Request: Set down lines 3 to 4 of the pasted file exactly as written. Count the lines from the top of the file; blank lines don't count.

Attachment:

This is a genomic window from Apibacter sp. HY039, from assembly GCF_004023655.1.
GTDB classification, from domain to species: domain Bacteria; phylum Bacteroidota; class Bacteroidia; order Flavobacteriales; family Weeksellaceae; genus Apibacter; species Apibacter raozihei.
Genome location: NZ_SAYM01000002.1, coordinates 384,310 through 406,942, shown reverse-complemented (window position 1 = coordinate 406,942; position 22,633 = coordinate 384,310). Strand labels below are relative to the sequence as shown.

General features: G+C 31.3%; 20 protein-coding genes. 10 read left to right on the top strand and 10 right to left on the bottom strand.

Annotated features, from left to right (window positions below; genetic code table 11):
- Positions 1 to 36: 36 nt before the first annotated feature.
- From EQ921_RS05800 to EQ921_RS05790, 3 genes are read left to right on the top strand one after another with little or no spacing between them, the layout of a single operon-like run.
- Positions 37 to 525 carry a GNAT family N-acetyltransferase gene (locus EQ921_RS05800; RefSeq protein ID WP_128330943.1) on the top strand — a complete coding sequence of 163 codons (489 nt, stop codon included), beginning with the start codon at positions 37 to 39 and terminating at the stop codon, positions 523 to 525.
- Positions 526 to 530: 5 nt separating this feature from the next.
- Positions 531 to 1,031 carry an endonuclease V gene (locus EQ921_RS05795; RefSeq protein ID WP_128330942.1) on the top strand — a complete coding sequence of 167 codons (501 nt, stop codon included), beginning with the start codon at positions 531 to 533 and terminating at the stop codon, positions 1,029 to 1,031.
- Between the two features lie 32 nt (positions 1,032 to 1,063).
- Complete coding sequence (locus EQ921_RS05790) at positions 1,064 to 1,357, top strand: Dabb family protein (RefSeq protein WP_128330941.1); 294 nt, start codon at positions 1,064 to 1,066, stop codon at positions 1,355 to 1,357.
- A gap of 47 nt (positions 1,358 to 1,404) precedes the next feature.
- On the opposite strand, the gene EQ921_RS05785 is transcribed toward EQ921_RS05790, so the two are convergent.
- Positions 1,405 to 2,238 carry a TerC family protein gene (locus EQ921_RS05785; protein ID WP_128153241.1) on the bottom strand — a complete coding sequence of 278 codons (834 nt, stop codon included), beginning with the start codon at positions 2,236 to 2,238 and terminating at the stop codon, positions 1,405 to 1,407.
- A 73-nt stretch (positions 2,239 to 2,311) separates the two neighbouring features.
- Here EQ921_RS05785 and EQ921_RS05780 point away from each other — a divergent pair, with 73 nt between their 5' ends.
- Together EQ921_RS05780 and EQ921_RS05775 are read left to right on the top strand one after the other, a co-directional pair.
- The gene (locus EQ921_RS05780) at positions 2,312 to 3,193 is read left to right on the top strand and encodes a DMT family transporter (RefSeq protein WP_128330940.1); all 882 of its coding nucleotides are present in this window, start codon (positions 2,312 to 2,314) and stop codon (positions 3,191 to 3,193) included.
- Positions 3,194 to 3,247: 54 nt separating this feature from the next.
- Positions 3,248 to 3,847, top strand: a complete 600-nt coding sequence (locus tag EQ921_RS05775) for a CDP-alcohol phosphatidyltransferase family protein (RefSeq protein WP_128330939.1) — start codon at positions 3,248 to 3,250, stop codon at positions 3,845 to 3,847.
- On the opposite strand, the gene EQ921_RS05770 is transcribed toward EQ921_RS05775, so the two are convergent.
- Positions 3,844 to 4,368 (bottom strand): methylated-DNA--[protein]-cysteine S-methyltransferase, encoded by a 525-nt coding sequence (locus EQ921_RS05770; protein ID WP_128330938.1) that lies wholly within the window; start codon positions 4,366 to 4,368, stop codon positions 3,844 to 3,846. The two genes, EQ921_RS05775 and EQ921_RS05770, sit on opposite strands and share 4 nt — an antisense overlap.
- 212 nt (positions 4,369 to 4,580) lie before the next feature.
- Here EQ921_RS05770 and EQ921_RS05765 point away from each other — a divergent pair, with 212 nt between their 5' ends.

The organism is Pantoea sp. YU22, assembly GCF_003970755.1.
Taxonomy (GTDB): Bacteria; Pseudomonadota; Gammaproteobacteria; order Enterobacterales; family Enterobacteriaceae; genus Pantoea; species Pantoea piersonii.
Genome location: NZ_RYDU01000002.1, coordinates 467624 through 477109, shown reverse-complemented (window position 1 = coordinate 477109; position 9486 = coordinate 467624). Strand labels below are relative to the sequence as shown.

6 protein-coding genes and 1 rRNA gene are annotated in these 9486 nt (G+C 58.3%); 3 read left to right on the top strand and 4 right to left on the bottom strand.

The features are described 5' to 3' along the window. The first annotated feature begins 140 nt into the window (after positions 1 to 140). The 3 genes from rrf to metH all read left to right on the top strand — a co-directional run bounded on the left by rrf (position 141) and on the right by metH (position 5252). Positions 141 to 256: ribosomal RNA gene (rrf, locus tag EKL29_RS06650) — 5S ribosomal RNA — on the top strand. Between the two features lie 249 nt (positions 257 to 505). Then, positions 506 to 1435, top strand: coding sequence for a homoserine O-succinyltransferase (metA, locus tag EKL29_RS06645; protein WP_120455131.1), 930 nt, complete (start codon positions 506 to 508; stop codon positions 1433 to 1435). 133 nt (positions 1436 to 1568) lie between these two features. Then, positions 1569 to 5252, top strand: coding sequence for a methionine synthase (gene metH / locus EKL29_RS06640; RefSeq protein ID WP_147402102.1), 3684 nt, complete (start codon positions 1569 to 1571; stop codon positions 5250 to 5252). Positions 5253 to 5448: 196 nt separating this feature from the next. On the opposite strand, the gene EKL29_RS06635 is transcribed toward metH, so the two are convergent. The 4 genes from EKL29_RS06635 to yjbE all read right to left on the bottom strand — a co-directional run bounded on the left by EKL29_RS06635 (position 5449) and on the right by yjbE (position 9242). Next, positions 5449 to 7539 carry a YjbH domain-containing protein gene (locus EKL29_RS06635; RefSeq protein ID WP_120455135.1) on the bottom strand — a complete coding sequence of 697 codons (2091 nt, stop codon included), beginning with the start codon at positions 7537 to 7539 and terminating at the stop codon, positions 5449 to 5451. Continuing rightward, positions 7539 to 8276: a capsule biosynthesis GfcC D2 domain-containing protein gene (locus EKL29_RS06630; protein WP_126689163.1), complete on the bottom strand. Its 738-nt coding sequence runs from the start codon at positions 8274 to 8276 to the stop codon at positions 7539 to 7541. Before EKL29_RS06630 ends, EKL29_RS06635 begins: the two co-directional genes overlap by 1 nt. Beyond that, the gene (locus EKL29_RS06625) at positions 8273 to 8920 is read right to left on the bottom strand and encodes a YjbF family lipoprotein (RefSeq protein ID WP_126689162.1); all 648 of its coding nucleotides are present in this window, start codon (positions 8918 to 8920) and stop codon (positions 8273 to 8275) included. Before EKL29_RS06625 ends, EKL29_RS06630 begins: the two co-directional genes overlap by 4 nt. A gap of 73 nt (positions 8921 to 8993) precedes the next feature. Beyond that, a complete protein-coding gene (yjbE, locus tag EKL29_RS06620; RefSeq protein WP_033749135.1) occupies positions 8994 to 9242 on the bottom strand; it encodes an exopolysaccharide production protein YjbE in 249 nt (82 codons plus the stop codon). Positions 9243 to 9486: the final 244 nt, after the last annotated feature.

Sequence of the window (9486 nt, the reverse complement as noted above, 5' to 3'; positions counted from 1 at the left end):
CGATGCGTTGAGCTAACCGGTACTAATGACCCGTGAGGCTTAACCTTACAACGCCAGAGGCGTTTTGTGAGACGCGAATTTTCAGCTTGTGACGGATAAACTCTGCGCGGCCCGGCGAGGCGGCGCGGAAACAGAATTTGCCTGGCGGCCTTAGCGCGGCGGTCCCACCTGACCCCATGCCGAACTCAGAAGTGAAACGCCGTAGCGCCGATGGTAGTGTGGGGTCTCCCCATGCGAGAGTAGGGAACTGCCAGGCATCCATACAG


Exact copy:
Genome location: NZ_SAYM01000002.1, coordinates 384,310 through 406,942, shown reverse-complemented (window position 1 = coordinate 406,942; position 22,633 = coordinate 384,310). Strand labels below are relative to the sequence as shown.

General features: G+C 31.3%; 20 protein-coding genes. 10 read left to right on the top strand and 10 right to left on the bottom strand.